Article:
Probably accepted as the main form of therapy for patients with spasmodic dysphonia, Botox® is a chemical that relieves the muscle spasms in patients by stopping the abnormal nerve impulses from getting to the muscle. Botox®needs to be injected directly into the affected muscles. Clinicians at Mount Sinai, have been performing these injections into the larynx for over 25 years and recognized by directors of the National Spasmodic Dysphonia Association (NSDA) as leading experts in this technique. The injections, when done by an experienced clinician, are quick and relatively painless. They do not require simultaneous visualization and their success rate for patients with AddSD is 96 percent. Our clinicians use particularly small doses of medication. This helps avoid or reduce the breathy voice phase that occurs when larger doses are used. The main objection of Botox® as a form or treatment is that it needs to be injected every two to six months depending on your individual response. We work with the patient to find the dose and injection schedule that is right for their lifestyle and offer injection clinics twice each month so that patients can been treated when they need it. Each visit takes about 30 minutes, but the injection is only 2-3 minutes of that time.
Surgery, before the application of Botox® was the initial treatment for patients with the AddSD. The original form of surgery, developed in the early 1980’s. involved removing a portion of the nerve that controls vocal fold function, thus weakening the force of the laryngeal spasms. The surgery provides permanent relief in about 50 percent of patients. Some, however, have return of spasms and need to resume Botox®, while others find their voice too breathy after and need further surgery to address the breathy voice.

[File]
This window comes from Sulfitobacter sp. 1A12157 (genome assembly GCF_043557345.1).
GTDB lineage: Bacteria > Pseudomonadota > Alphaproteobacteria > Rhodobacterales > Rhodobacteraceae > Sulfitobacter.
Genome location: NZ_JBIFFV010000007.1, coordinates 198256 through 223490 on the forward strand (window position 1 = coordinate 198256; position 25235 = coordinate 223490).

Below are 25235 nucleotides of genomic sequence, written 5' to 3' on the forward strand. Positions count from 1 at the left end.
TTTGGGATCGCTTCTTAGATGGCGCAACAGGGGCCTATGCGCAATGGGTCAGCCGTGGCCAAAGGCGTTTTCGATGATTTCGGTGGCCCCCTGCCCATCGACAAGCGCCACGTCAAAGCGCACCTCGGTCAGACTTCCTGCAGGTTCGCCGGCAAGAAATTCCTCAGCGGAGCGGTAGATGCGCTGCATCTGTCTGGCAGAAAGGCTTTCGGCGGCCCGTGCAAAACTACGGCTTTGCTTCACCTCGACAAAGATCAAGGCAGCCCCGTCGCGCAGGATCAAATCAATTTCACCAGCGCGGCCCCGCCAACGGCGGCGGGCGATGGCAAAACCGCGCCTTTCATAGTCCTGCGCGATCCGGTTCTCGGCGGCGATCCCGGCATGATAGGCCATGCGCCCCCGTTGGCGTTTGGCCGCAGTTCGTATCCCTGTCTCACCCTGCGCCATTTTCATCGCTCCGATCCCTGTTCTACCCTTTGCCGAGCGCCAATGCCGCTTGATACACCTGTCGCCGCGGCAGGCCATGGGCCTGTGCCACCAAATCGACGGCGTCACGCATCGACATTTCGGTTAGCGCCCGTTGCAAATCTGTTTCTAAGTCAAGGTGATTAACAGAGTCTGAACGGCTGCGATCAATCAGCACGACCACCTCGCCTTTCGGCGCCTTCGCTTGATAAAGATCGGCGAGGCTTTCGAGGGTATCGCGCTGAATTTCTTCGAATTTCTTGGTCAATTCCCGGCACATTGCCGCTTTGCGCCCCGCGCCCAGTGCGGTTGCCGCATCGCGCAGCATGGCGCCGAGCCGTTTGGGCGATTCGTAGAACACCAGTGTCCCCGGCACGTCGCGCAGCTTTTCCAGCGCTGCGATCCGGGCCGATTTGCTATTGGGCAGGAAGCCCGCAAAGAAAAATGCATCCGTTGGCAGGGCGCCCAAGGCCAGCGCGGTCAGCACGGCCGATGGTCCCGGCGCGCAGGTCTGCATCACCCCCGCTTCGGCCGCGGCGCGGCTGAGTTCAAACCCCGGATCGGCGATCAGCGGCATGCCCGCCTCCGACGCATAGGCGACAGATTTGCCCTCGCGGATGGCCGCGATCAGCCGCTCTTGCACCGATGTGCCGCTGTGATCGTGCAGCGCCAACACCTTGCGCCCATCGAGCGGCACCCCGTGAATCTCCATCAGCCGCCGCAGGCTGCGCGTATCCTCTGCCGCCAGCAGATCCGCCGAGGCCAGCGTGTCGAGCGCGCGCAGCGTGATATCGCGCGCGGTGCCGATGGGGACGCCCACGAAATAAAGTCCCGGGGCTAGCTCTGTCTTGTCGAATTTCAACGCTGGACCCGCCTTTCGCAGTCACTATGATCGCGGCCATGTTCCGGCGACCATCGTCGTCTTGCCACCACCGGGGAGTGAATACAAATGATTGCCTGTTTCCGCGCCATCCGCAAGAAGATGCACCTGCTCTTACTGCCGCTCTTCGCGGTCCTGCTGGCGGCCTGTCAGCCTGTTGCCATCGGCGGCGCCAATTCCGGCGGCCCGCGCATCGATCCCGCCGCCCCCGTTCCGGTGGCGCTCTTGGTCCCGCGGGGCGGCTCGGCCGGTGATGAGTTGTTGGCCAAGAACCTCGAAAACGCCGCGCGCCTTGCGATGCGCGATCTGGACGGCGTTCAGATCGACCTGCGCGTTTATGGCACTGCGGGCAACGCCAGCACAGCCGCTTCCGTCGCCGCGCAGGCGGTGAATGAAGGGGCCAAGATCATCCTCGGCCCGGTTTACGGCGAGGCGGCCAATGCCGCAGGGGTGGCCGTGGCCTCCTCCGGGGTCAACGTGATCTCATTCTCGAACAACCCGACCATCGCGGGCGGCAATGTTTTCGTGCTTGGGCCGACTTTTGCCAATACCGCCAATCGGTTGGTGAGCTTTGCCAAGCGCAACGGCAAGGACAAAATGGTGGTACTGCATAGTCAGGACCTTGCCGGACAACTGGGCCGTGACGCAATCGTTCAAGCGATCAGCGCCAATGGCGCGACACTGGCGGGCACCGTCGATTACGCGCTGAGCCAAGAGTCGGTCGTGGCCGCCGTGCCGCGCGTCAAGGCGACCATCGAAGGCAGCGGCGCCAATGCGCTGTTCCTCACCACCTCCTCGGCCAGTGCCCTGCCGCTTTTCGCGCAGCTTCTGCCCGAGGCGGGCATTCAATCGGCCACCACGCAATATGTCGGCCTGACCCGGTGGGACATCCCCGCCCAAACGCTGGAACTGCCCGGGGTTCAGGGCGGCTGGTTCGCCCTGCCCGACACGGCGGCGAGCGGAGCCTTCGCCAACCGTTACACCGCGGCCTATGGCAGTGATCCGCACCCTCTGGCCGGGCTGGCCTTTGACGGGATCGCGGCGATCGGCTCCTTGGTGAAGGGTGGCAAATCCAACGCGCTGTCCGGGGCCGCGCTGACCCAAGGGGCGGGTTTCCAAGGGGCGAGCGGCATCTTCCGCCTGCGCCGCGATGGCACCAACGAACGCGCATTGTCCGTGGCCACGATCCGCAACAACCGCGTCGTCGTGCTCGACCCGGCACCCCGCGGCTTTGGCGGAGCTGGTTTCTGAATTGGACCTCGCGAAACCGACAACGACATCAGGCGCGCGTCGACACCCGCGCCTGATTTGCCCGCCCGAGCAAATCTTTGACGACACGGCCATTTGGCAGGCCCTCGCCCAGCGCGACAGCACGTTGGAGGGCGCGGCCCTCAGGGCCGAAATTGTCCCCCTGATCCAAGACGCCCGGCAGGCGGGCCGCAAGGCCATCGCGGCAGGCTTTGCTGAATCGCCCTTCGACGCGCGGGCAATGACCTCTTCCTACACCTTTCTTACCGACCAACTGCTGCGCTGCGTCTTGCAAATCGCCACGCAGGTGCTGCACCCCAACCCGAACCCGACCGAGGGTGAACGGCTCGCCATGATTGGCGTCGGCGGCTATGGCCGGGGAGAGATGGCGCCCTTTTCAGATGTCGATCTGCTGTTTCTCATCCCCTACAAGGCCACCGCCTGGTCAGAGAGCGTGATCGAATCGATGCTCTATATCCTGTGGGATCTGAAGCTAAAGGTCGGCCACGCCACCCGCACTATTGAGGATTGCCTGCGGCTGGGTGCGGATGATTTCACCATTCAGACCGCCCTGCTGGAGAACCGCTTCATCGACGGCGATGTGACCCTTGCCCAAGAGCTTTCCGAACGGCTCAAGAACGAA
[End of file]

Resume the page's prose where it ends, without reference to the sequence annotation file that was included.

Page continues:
Over the years, the original surgical techniques have been modified by other surgeons. Reported three year success rates range from 50 to 80 percent with these modifications. So surgery, while it can be an excellent form of treatment, is not for every patient. The physicians at Mount Sinai have 25 years of experience with all of these forms of surgery and can work with you to identify the particular procedure that is correct for you.
What to Expect at Your Appointment
Often patients are referred for a voice problem and the diagnosis of spasmodic dysphonia may not be secured. Therefore, when you call the Grabscheid Voice Center your initial visit will likely be scheduled with our team of voice clinicians. You will see a physician and a speech language pathologist on the same visit who will evaluate you voice production and laryngeal appearance. They will discuss with you their impressions as a team and your treatment options.
If you elect for treatment, we will likely suggest that you attempt either Botox®injections or voice therapy prior to jumping into surgery. If you have had these treatments at other centers and wish to proceed to surgery we will consider that option. Therapy or injection may be scheduled at a separate visit after approval can be obtained from your insurance carrier. Again, however, if you have been receiving treatment elsewhere and wish to switch your care to our center, we can attempt to get insurance carrier approval for treatment on your initial visit.
If you have not had a recent evaluation by a neurologist or if you are interested in trying medical therapy such as Xyrem, for your illness we are able to refer you to our colleagues in neurology for evaluation and medical treatment.